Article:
Healthiest Time To Start Work

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Research shows 10 a.m. is the healthiest time for dayside workers to start work.

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This gives people time for health maintenance, which prevents illness.

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Time to meditate, stretch, exercise, have breakfast, read a bit, shower and go.

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Instead, society has the masses rushing in sleep-deprived to clock in at 7 a.m. or 9 a.m.

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Instead of promoting health –the typical American schedule,  activates cortisol levels.

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As mentioned, cortisol is bad, and it’s highest when you rise.

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Cortisol continues to rise as you rush to get to work on time fearing you’ll be late, fearing you didn’t have time to eat right or exercise, fearing all the bad news you hear or read from mass media on your way into work. It’s no wonder road rage is highest then.

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Cortisol causes inflammation in your body and keeps you in this chronic state of fear.

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It’s a breeding ground for cancer. Good news is you CAN reverse cortisol release in your body.  Anyone who boasts about “being up all night” is a walking time bomb for illness .

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If you stay up all night –you should not be boasting about it. You need to get to sleep to reduce levels of cortisol.

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The bad news is cortisol is addicting, which is why people in the rat race are perpetually on the go-go-go.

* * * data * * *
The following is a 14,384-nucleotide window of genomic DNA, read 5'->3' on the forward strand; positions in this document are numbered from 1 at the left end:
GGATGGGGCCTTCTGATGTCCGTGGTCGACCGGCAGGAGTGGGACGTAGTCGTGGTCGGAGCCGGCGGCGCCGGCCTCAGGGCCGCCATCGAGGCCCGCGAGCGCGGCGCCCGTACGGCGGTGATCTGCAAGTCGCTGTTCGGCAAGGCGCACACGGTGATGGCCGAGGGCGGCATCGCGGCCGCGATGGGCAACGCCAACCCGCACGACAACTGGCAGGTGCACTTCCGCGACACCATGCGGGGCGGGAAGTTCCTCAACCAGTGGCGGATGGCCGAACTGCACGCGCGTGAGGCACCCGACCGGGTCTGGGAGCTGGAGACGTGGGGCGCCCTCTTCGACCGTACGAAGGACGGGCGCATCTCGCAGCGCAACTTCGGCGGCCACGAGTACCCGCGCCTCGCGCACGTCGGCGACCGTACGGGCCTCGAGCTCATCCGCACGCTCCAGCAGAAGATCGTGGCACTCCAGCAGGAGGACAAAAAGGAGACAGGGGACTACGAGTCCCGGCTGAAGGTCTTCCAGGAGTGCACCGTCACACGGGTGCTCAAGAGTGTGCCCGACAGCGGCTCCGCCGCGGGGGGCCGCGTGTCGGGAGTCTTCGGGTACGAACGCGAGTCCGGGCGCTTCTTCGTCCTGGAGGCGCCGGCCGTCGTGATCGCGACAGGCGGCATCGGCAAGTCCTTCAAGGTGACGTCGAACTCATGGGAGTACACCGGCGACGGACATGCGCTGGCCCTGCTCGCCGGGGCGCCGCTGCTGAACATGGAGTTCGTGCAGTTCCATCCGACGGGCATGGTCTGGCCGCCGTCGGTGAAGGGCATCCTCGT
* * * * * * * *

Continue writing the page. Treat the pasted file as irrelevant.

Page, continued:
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But where are they going is the question, as cortisol has been called the death hormone.

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If you can’t count on your employer to care about your health, then you HAVE to take it upon yourself to schedule decompressing.

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Take breaks. Walk around office. Go to a park during lunch. Eat nutritious foods.

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One hour before bed, turn off all electronics, pour a hot bath with Epson salt, put on soothing music, close eyes, breathe deeply, think of nothing but all you are grateful for.

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Then, set your alarm to sleep for at least 9 hours.

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This may be easier said than done when you have kids needing your attention.

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But kids need healthy parents, so try to think of a way to make time for your own mental, physical and spiritual health, so everyone else is safe in your presence.  Don’t do it when the kids are in water. You need to keep an eye on them then.

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Remember, if you haven’t slept, you’re the equivalent of a drunk while driving. So, if one of your responsibilities is getting kids to practice or play dates, you need your sleep.ccf1

If your kids turn in at 8 p.m. then make 9 to 10 p.m. your decompressing time. Watching TV or scrolling through social media doesn’t count. You need to turn it all off. Again, take a warm shower, bubble bath, listen to music, go outside for a walk and breathe deeply.

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This will prime you to sleep like a baby.

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Of course, many people who commute don’t get home until 9 p.m. so they need to scarf down food and crash and that’s after sorting through mail, cleaning, and the list goes on.

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It can be a struggle to get to bed in time to get enough sleep to do it all again next day.